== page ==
The deluged user service can also be placed in $HOME/.config/systemd/user/. See systemd/User for more information on user services.

Configuration

Deluge can be configured through any of the clients as well as by simply editing the JSON-formatted configuration files located in $HOME/.config/deluge/. $HOME refers to the home directory of the user that deluged is running as. This means that if the daemon is running as the deluge user, the default home directory is /srv/deluge/.

Shared directories for downloads/uploads

When using the systemd deluged.service, the shared directory/directories need to be shared so that other users on the system are able to access the data. The general strategy is to:

  1. Change the owner and group of the shared directory to deluge:deluge.
  2. Set the File_permissions_and_attributes on the shared directory to at least 770.
  3. Add your user (or the user/users needing to access the files) to the deluge group.

Example using /mnt/torrent_data:

# chown -R deluge:deluge /mnt/torrent_data
# chmod 770 /mnt/torrent_data
# usermod -a -G deluge YOURUSER
Note: When usermod is used to change group affiliation, a logout/login is required before changes take effect.

Firewall

Deluge requires at least one port open for TCP and UDP to allow incoming connections for seeding. If deluge complaining that it cannot open a port for incoming connections, users must open port(s) to be used. In this example, ports 56881 through 56889 are opened for TCP and UDP:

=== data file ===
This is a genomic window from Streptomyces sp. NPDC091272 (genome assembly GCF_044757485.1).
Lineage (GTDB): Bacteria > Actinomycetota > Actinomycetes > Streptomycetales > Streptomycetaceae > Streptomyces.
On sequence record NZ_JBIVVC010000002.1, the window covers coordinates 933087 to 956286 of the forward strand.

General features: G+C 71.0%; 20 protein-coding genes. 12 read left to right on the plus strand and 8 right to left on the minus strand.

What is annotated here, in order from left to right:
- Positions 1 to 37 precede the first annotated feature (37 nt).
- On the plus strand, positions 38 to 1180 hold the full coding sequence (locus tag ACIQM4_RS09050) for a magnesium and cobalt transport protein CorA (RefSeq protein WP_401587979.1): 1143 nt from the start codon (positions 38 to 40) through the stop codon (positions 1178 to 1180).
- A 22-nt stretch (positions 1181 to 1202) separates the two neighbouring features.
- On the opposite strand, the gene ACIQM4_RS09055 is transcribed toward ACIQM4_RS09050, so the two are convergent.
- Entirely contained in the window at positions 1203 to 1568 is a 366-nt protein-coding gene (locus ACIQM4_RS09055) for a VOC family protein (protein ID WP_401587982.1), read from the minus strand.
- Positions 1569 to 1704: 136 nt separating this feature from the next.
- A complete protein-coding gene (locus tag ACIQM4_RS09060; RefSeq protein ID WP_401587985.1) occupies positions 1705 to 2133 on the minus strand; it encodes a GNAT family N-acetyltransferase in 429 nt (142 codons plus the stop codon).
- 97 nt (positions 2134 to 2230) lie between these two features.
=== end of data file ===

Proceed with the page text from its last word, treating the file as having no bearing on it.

# iptables -A INPUT -p tcp --dport 56881:56889 -j ACCEPT
# iptables -A INPUT -p udp --dport 56881:56889 -j ACCEPT

User who are behind a NAT router/firewall must setup the corresponding ports to be forwarded. UPnP may also be used, but that will not work with the local firewall on the system because it requires predefined ports.

Note: One can limit this to a single port, just be sure to enable both TCP and UDP.

On many default configurations, when using iptables with connection tracking (conntrack) set to drop "INVALID" packets, sometimes a great deal of legitimate torrent traffic (especially DHT traffic) is dropped as "invalid." This is typically caused by either conntrack's memory restrictions, or from long periods between packets among peers (see [1] towards the bottom and [2]). Symptoms of this problem include torrents not seeding, especially when the torrent client has been active for more than a day or two continuously, and consistently low overhead traffic (in one experience, less than 3KiB/s in either in or out) with DHT enabled, even when deluge/libtorrent has been continuously running for more than forty-eight hours and many torrents are active. For this reason, it may be necessary to disable connection tracking of all torrent traffic for optimal performance, even with the listening ports set to ACCEPT (as the causes for dropping INVALID packets, for instance conntrack's memory problems, may supercede any rules to accept traffic to/from those ports).